Slot Cars Forum banner

1 - 13 of 13 Posts

·
Administrator
Joined
·
4,887 Posts
Discussion Starter · #1 ·
I am sorting out some of my 1/24th scale cars for a race meeting at The Southend Slot Racing Club later in the year.

I am currently working on my Lotus 40 and need to clean up the oxidised magnesium wheels. Has anyone a suggestion of the best method for doing this please.

David
 

·
Registered
Joined
·
1,174 Posts
dear David , I give you the mail address of my friend Jean Michel , well known french Cox enthusiast , by private message .
He 'll give you hints and tips for this particular job and his english is much better than mine . Best regards .
 

·
Registered
Joined
·
686 Posts
Calling Phillippe!! Everyone will say lemon juice, but Mr TSRF has definite opinions on how to do it the correct way.
 

·
Gerald Lambourn
Joined
·
998 Posts
Just to clarify the chemistry the acid in citrus fruits is citric acid which is less active than acetic, there are other organic acids used for cleaning kettles and scale removal. At the Hobby Show over the weekend I saw some small sand blasting guns, a bit like an airbrush, worth looking into.
 

·
Administrator
Joined
·
4,887 Posts
Discussion Starter · #6 ·
Thanks everyone for the advice and thanks Eddie for the link, as there is vinegar immediately to hand I'll go with that option.

Thanks
David
 

·
Administrator
Joined
·
9,640 Posts
David,

When I use vinegar, I dilute it, and keep on eye on the process - it can eat up the wheel as well as the oxidation if left in too long! I have found vinegar to be more effective than lemon juice.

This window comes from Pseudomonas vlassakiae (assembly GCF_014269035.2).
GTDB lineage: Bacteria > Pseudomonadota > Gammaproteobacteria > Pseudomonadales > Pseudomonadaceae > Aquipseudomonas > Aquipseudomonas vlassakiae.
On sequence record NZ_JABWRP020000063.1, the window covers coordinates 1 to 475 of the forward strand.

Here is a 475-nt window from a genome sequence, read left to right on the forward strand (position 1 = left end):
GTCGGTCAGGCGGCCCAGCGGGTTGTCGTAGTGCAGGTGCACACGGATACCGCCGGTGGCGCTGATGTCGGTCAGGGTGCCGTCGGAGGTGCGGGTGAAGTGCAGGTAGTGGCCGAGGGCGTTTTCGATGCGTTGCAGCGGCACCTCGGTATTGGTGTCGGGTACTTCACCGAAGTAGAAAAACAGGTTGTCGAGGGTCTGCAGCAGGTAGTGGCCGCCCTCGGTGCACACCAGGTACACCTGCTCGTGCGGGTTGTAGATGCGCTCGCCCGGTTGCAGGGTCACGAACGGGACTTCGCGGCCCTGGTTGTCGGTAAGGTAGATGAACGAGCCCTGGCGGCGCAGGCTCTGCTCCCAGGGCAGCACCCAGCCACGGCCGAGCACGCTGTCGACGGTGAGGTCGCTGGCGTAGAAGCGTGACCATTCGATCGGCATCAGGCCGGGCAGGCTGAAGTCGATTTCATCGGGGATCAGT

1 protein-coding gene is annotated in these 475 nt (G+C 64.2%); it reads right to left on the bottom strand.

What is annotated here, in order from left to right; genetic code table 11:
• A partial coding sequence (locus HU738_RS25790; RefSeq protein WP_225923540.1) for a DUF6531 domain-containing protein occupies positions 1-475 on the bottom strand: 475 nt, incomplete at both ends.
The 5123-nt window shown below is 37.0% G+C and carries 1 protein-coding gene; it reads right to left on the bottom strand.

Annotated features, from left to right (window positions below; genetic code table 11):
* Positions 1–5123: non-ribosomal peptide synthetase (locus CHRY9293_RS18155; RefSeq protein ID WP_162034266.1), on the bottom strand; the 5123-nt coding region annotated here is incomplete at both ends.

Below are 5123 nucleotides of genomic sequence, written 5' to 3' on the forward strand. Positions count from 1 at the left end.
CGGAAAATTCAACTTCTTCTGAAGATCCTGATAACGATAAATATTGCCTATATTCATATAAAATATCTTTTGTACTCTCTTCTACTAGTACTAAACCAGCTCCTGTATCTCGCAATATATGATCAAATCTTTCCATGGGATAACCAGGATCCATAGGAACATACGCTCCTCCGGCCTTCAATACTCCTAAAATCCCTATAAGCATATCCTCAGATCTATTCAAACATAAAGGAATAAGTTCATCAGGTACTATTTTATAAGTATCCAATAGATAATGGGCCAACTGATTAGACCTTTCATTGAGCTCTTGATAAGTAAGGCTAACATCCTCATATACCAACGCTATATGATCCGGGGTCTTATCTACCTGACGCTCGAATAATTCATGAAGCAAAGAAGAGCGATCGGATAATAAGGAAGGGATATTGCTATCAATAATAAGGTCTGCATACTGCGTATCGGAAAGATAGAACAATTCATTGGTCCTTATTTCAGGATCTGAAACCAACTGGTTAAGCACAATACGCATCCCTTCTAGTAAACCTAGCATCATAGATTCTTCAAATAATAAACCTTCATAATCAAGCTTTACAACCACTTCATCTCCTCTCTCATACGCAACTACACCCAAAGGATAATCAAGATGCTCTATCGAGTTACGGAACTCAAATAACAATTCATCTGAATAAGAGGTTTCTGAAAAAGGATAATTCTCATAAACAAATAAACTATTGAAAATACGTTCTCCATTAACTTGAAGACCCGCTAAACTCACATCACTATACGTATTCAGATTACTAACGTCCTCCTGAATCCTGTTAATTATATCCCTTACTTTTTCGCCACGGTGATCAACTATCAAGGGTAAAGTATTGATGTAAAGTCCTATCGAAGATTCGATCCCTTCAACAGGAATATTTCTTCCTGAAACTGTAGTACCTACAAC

The best option is probably bead-blasting, but you need a friend with the appropriate machine... anyway, I've done a lot of wheels, etc. with the vinegar method and it works well. After cleaning, you should probably use some kind of varnish to keep it from oxydizing again, but not sure what people use.

Don
 

·
Senior Slot Car Mechanic
Joined
·
2,230 Posts
Best method for cleaning Cox wheels is blasting with Baking Soda. Takes away the oxide, and, leaves the metal basically untouched. Not nearly as aggressive as Bead Blasting, which puts too coarse a finish on Magnesium, which, is very soft.

Best thing is, you can do it with an ordinary Airbrush, no big or exotic equipment required.

This method also works great for cleaning crudded up old brass chassis.
 

·
Administrator
Joined
·
4,887 Posts
Discussion Starter · #9 ·
Thanks for the extra info about diluting the vinegar Don and the baking soda suggestion Al. I got diverted today making up the screens for a Lotus Elite but I will tackle the Cox wheels tomorrow and see how it goes.

Thanks
David
 

·
Administrator
Joined
·
4,887 Posts
Discussion Starter · #10 ·
Just to finish off this thread I can report that I put the wheels in a 35mm film canister lid with vinegar for 5 minutes and then scrubbed them with an old toothbrush and they came up nice and clean, they aren't brand new looking but this car is a racer so I didn't want it to look too squeaky clean.

Thanks for the help
David
 

·
Administrator
Joined
·
9,640 Posts
If you add three parts of olive oil and a little mustard, you also get a mean vinaigrette that you can use on the evening salad ...

(sorry, I get that one out every few years, like to be faithful to my traditions)
Don
 

·
Tony Condon
Joined
·
3,044 Posts
hi eddie
dont know about french dressing ,but HP sauce certainly does the biz ,I know cos i,ve tried it
good on bacon butties too , but not after you,ve coated the wheels with it

cheers tony
 
1 - 13 of 13 Posts
Top